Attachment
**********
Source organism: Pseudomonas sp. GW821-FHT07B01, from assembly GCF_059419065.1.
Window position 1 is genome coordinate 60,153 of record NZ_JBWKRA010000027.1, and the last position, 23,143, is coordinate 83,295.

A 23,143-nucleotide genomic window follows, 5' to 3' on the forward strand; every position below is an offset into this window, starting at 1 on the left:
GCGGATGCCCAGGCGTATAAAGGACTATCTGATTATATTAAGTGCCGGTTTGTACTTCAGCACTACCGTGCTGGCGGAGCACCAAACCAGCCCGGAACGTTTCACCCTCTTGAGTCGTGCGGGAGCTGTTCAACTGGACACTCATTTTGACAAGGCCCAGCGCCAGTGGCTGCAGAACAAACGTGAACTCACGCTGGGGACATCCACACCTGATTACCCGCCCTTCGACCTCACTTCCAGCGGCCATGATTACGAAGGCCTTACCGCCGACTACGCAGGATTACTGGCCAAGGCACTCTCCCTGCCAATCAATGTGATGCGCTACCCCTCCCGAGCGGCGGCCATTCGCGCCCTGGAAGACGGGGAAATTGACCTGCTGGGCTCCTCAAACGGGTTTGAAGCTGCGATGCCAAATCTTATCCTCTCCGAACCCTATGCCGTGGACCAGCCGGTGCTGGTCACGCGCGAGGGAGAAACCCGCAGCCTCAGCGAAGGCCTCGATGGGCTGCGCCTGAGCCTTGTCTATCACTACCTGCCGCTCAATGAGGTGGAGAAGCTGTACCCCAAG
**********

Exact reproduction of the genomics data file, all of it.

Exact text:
Source organism: Pseudomonas sp. GW821-FHT07B01, from assembly GCF_059419065.1.
Window position 1 is genome coordinate 60,153 of record NZ_JBWKRA010000027.1, and the last position, 23,143, is coordinate 83,295.

A 23,143-nucleotide genomic window follows, 5' to 3' on the forward strand; every position below is an offset into this window, starting at 1 on the left:
GCGGATGCCCAGGCGTATAAAGGACTATCTGATTATATTAAGTGCCGGTTTGTACTTCAGCACTACCGTGCTGGCGGAGCACCAAACCAGCCCGGAACGTTTCACCCTCTTGAGTCGTGCGGGAGCTGTTCAACTGGACACTCATTTTGACAAGGCCCAGCGCCAGTGGCTGCAGAACAAACGTGAACTCACGCTGGGGACATCCACACCTGATTACCCGCCCTTCGACCTCACTTCCAGCGGCCATGATTACGAAGGCCTTACCGCCGACTACGCAGGATTACTGGCCAAGGCACTCTCCCTGCCAATCAATGTGATGCGCTACCCCTCCCGAGCGGCGGCCATTCGCGCCCTGGAAGACGGGGAAATTGACCTGCTGGGCTCCTCAAACGGGTTTGAAGCTGCGATGCCAAATCTTATCCTCTCCGAACCCTATGCCGTGGACCAGCCGGTGCTGGTCACGCGCGAGGGAGAAACCCGCAGCCTCAGCGAAGGCCTCGATGGGCTGCGCCTGAGCCTTGTCTATCACTACCTGCCGCTCAATGAGGTGGAGAAGCTGTACCCCAAG